Folks, there is a race going on north of the border. The race is for natural gas resources that are needed to feed liquid natural gas [LNG] export facilities that are going to be built off the West Coast of Canada.
The first shot fired in this race to secure natural gas assets in Northern British Columbia and Alberta occurred when Petronas agreed to acquire Canadian producer Progress Energy for $4.7 billion. That offer was a 77% premium to Progress's prior day closing share price. Petronas is involved in building an LNG terminal that will be located in Price Rupert British Columbia, so securing a source of natural gas to supply that terminal was obviously important.
Progress Energy held 820,000 acres of prime Montney shale gas land, which is located in an ideal location for pipeline transport to the West Coast.
It is important to note that Petronas did not win those Montney assets without a fight. Subsequent to the bid from Petronas, Progress received an unsolicited bid from a "mystery" third party. This forced Petronas to come back with a better offer in order to finally complete the acquisition.
That mystery bidder was rumored to have been Exxon Mobil (NYSE:XOM), so perhaps it shouldn't have been surprising today when Exxon announced that it had agreed to purchase another Canadian natural gas player (Celtic Exploration) for $3.1 billion. This deal is a 40% plus premium to the most recent closing share price for Celtic (OTC:CEXJF). The prize assets of Celtic are 649,000 acres of Montney and Duvernay shale rights. Those rights can provide years worth of natural gas feedstock for the proposed West Coast LNG terminals.
I don't know about you, but the takeout premiums of 77% for Progress (actually more eventually after the mystery bid arrived) and 45% for Celtic have caught my attention. Not only because of the size of the premiums, but because I know there are likely more to come. Perhaps other Canadian unconventional shale gas producers might offer a similar investment result (a big takeover premium) over the next year or so.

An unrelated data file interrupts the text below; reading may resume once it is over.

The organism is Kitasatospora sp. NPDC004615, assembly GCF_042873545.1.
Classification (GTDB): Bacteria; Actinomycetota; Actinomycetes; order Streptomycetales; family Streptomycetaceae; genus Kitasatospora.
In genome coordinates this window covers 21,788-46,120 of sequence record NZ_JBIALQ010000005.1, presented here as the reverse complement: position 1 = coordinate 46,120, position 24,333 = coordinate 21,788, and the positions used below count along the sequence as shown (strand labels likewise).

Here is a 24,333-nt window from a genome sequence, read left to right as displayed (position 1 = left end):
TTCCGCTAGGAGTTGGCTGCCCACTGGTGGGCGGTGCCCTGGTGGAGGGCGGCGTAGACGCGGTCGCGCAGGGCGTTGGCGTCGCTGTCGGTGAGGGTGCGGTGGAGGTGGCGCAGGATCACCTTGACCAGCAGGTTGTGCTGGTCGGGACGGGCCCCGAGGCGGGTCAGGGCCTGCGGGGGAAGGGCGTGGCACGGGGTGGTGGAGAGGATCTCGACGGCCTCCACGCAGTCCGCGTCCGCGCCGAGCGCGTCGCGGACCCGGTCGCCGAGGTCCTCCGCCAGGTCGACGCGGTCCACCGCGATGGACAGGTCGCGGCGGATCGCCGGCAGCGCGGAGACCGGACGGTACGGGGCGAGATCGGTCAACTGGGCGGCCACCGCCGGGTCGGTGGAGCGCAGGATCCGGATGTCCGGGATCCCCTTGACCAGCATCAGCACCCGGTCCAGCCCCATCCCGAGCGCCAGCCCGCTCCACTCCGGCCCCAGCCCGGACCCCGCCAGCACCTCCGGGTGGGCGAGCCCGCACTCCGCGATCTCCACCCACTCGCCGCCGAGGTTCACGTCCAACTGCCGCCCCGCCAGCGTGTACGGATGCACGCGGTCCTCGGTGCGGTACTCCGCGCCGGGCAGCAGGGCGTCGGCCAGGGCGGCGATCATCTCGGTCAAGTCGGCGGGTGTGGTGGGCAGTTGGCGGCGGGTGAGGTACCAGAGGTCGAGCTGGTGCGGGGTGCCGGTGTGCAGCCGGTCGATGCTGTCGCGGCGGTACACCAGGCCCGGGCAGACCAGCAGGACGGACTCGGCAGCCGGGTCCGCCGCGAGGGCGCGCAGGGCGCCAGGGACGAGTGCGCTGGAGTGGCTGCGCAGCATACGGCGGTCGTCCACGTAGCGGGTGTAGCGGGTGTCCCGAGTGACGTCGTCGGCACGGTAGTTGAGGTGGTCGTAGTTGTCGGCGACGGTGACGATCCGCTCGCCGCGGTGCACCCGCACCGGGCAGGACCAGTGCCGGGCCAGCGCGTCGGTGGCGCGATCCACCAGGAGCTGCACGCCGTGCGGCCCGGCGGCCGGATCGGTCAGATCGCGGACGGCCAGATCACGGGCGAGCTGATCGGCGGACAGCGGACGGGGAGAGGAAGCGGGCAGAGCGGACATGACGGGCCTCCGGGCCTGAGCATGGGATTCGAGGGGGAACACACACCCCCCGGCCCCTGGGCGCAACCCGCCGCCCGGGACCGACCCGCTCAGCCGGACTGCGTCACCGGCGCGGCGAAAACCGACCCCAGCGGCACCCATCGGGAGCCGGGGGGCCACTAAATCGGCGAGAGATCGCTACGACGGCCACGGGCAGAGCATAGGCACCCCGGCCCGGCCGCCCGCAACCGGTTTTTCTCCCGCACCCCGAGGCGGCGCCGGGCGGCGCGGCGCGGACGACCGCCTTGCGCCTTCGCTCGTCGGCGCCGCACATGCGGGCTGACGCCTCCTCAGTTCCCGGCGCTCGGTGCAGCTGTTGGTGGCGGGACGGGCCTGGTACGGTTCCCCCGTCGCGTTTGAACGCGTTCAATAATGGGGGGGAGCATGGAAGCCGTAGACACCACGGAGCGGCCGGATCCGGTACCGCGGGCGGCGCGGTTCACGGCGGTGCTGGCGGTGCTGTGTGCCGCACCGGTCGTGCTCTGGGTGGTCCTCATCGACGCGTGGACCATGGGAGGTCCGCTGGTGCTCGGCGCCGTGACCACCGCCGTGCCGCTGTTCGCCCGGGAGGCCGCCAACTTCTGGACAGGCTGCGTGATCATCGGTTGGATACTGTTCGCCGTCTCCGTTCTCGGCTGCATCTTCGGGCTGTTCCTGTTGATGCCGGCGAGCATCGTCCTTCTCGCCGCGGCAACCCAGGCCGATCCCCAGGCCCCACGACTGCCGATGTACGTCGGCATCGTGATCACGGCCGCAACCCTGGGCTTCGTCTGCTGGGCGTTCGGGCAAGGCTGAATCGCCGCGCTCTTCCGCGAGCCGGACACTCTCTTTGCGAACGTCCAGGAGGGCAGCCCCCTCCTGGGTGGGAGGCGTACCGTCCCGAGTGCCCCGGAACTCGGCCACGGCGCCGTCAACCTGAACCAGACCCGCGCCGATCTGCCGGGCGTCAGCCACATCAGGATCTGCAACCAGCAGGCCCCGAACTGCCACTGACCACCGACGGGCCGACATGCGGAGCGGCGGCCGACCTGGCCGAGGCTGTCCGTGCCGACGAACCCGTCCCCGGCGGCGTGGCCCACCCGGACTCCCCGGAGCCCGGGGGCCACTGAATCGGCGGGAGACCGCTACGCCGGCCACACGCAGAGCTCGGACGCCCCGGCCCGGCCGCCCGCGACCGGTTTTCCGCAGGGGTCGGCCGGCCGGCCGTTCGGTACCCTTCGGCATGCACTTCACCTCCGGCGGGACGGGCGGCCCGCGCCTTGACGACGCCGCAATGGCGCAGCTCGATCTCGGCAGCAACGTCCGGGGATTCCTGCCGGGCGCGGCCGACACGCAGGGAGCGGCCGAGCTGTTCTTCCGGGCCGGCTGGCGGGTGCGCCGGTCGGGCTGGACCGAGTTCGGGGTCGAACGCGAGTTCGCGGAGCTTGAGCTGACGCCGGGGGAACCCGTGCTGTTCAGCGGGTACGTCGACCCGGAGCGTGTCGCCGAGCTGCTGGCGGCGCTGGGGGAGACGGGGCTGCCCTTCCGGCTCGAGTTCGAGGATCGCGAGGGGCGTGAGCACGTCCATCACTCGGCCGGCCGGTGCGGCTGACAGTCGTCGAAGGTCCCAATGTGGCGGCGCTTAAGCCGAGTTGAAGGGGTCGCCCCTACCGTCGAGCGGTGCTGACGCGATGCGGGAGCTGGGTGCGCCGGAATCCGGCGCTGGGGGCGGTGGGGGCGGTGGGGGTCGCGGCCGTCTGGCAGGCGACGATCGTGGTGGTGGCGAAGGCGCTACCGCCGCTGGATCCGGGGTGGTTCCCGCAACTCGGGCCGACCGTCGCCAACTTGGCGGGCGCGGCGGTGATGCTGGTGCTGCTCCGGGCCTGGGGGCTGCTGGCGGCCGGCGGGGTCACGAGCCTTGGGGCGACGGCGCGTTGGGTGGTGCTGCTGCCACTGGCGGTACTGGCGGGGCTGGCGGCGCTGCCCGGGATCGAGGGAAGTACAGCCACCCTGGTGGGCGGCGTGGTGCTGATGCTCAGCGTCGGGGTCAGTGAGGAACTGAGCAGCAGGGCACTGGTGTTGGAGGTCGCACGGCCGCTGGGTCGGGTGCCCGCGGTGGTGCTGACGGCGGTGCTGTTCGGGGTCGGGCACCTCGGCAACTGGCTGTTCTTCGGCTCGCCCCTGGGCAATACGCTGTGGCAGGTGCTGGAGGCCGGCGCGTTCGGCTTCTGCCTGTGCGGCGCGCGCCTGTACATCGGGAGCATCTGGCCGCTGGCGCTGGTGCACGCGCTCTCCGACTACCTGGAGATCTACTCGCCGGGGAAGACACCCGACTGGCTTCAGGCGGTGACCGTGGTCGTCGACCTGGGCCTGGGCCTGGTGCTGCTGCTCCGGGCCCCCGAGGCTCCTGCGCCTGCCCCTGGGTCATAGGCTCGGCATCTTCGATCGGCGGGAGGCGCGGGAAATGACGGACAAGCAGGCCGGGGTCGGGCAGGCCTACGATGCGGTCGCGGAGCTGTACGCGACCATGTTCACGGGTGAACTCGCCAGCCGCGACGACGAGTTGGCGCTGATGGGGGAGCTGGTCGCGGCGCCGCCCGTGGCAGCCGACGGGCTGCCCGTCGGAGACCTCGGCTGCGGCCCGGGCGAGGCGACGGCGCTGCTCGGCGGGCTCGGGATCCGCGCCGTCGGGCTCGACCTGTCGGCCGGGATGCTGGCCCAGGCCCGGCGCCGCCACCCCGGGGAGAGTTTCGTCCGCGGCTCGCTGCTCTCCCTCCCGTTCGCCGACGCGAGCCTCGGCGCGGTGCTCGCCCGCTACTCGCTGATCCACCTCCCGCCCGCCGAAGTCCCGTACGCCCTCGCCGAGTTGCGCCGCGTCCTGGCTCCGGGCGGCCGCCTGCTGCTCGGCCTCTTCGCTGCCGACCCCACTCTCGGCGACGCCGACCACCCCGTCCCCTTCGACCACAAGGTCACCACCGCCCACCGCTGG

There are currently at least four proposed LNG export facilities in the planning stages for the West Coast of Canada with expected startup beginning as early as 2017. The motivation behind building these facilities is the big difference in price that producers receive for natural gas in Canada, versus what they could receive exporting it to Asian markets. That difference in prices has been shocking in 2012 with British Columbia wellhead prices being under $2.00 per mcf vs $14.00 plus per mcf in Asian markets. It is hard to imagine that Asian buyers are paying 7 times the price that North Americans are for the very same commodity.
With the Progress and Celtic deals taking place so far in 2012, the list of assets that can be acquired to feed those LNG facilities has been shortened. The company that I would think would be at the top of that short list and could command a significant premium to its current share price in a takeover is Painted Pony Petroleum Limited (OTCPK:PDPYF).
Like Progress and like Celtic, Painted Pony is sitting on a big position in the Montney gas fairway. The Montney is ideally suited location wise for the proposed LNG gas terminals and Painted Pony itself is actually a member of the proposed Douglas Channel, Kitmat Co-operative LNG terminal.
Clearly based on the Progress and Celtic deals, which were focused on the Montney, Painted Pony has the acreage that would be attractive for an LNG operator. But while the assets are in demand, the question we as investors need to answer is whether a takeover is likely to come at a significant premium to Painted Pony's current enterprise value.
The only way to determine that is to crunch some numbers.
At $11.55 per share Painted Pony has an enterprise value of just under $800 million. In February of this year Mitsubishi paid $2.9 billion for a 40% interest in Encana's (NYSE:ECA) 409,000 Montney acres. Doing some simple math on that deal will result in the conclusion that Mitsubishi paid $17,726 per acre.
Painted Pony has 101,700 acres in the Montney, which if valued at the price Mitsubishi paid would be worth $1.8 billion. That is more than double the current enterprise value of Painted Pony and certainly looks interesting.
Additionally Painted Pony has 80,000 acres in the Saskatchewan Bakken where it is producing 1,500 barrels of oil per day and another 28,000 acres in the Alberta Viking that the company is just starting to drill.
Given that the Mitsubishi deal metrics suggest that Painted Pony's Montney acreage is worth more than double the current share price it seems likely that a takeover bid would come at a very significant premium to the current share price. The nice thing about Painted Pony is that as you can see from the metrics below, the company has no debt and does not need to be in a hurry to sell and can wait for a fair price.
I looked at all of the companies that hold Montney natural gas acreage early in 2012 because I thought that a takeover wave was likely to commence at some point in the next couple of years. Much to my dismay I elected to pass on these companies and instead focus on unconventional oil-waited names.
Despite missing out on the recent takeovers though, I likely wouldn't be buying Painted Pony immediately. I think I'd give Mr. Market a couple of months to forget about the Celtic deal and wait to see if the stock price drifts back down. If it does, then I'll pounce.